Learn the facts and get motivated with these ideas
More than 50 million U.S. adults have some form of arthritis. Of those with arthritis, a growing number of people being diagnosed are under the age of 44. According to the Centers for Disease Control, the following segments have been diagnosed with arthritis:
- Seven percent of adults ages 18-44
- One in 250 children
WebMD notes there are more than 100 types of arthritis—each impacting the body differently. Along with an increased number of people diagnosed with arthritis comes increased awareness of what is best for the condition. Experts agree:
- Exercise is beneficial and recommended to help control—and even reduce the impact of—arthritis.
- Regular physical activity keeps your joints lubricated, which makes movement easier
- Exercise produces endorphins which help control pain
- Regular physical activity improves your overall health and even helps you sleep at night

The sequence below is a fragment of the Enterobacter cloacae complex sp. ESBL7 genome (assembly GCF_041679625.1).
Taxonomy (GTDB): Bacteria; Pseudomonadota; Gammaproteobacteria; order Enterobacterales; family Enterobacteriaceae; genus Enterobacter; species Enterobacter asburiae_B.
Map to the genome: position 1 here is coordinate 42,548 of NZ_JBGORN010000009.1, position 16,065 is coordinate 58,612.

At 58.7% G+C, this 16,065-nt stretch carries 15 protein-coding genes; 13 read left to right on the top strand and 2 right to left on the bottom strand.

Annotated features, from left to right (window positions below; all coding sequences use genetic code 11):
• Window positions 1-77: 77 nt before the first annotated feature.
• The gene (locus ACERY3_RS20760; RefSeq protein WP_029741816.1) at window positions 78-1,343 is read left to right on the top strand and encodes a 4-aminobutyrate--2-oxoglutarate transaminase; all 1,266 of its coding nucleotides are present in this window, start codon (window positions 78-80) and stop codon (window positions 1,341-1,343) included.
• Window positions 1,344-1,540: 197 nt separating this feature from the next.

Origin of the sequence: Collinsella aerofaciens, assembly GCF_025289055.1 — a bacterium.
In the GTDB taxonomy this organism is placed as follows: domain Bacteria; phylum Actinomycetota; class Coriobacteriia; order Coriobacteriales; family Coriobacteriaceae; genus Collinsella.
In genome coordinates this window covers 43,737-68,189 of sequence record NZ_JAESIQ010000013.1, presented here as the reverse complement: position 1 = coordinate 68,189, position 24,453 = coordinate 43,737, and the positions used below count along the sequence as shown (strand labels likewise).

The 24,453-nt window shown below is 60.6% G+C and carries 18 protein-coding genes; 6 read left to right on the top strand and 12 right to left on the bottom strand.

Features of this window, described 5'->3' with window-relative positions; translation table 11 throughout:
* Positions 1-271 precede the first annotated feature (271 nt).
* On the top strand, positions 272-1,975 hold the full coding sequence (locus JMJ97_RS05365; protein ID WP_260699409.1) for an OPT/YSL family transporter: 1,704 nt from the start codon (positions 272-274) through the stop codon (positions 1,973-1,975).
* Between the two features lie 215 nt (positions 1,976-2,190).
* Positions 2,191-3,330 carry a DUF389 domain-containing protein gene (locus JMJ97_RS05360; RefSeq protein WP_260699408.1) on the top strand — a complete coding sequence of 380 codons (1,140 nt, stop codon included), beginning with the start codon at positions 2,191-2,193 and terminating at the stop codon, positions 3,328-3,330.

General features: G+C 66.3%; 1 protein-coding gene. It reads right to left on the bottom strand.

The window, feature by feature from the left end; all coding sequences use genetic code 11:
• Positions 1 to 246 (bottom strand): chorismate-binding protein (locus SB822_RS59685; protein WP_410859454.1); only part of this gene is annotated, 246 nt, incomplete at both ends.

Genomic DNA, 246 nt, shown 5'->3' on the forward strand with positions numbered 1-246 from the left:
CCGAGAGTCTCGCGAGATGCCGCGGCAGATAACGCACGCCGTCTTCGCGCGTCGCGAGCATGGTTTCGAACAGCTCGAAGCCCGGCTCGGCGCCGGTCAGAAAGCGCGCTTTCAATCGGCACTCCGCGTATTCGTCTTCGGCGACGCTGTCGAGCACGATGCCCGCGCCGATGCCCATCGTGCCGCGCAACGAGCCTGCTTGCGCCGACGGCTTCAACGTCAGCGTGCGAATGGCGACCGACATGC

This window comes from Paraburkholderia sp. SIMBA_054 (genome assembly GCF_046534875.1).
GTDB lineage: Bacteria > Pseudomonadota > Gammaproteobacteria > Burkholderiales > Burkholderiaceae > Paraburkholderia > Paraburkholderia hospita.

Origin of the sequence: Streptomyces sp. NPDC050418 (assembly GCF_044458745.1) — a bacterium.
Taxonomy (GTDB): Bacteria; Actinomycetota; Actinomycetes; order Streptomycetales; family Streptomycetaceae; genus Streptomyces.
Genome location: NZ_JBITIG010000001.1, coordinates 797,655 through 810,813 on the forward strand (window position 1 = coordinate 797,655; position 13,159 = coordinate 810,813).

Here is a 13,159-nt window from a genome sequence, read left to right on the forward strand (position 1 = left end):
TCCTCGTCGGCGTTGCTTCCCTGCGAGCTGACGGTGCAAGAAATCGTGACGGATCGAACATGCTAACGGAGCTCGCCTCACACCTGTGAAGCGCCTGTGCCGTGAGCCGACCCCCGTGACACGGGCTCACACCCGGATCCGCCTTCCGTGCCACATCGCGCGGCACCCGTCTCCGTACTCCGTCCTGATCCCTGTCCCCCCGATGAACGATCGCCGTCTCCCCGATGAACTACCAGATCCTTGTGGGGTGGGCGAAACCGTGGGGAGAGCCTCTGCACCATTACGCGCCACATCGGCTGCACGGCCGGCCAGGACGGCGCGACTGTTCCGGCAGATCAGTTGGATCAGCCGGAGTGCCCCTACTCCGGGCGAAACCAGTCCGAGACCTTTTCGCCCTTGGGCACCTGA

Although starting an exercise program can be daunting when you have arthritis, there are many benefits to working a workout into your regular routine.
Chris Kost, Director of Healthy Living at the River Valley YMCA in Prior Lake, suggests the following ideas to stay motivated for exercise with arthritis:
- Set realistic short- and long-term goals—and be sure to reward yourself when you achieve them
- Use the F.I.T.T. Principle (Frequency, Intensity, Time and Type) to plan your workouts
- Exercise with a friend or family member
- Keep an exercise log—you can do it on your smartphone with apps like My Fitness Pal
- Try new things to keep your workout fresh and interesting—like an Arthritis Water Exercise class at the YMCA
Jumpstart your plans to exercise with a at your local Y, or sign up with a Personal Trainer who can help you plan a customized exercise program, stay motivated, ward off boredom and reach your goals!